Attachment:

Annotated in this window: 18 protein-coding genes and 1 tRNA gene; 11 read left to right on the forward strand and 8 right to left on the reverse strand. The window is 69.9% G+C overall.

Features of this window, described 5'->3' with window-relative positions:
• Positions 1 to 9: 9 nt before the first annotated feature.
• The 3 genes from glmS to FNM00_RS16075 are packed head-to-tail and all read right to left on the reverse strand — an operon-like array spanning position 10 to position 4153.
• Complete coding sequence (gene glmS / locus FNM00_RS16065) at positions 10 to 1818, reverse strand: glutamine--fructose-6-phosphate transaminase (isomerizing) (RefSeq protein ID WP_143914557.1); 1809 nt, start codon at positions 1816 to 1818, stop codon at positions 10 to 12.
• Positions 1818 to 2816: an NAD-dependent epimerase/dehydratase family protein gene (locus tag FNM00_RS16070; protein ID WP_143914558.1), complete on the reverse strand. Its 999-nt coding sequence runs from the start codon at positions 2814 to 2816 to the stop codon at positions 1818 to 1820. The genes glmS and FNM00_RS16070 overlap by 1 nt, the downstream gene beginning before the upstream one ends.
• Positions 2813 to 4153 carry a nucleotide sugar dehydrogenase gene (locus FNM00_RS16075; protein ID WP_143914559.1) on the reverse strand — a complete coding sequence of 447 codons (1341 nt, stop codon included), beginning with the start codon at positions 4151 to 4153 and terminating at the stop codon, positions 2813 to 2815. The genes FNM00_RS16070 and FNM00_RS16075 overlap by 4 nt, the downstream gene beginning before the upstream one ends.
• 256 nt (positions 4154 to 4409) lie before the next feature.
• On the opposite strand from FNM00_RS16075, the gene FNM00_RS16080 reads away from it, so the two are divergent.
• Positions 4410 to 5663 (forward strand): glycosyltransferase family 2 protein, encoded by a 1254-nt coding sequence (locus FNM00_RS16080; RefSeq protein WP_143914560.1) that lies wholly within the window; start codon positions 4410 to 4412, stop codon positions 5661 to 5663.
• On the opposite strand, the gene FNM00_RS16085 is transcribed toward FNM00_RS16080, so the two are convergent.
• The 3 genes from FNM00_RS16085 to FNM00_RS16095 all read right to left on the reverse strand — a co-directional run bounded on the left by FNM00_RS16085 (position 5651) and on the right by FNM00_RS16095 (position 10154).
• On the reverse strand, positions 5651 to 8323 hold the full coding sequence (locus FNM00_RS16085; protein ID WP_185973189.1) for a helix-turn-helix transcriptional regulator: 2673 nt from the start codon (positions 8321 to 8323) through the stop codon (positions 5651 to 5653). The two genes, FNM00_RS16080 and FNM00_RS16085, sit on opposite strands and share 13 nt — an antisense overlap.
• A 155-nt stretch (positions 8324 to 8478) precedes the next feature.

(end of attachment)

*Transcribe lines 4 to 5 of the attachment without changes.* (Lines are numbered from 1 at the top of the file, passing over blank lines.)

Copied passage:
• The 3 genes from glmS to FNM00_RS16075 are packed head-to-tail and all read right to left on the reverse strand — an operon-like array spanning position 10 to position 4153.
• Complete coding sequence (gene glmS / locus FNM00_RS16065) at positions 10 to 1818, reverse strand: glutamine--fructose-6-phosphate transaminase (isomerizing) (RefSeq protein ID WP_143914557.1); 1809 nt, start codon at positions 1816 to 1818, stop codon at positions 10 to 12.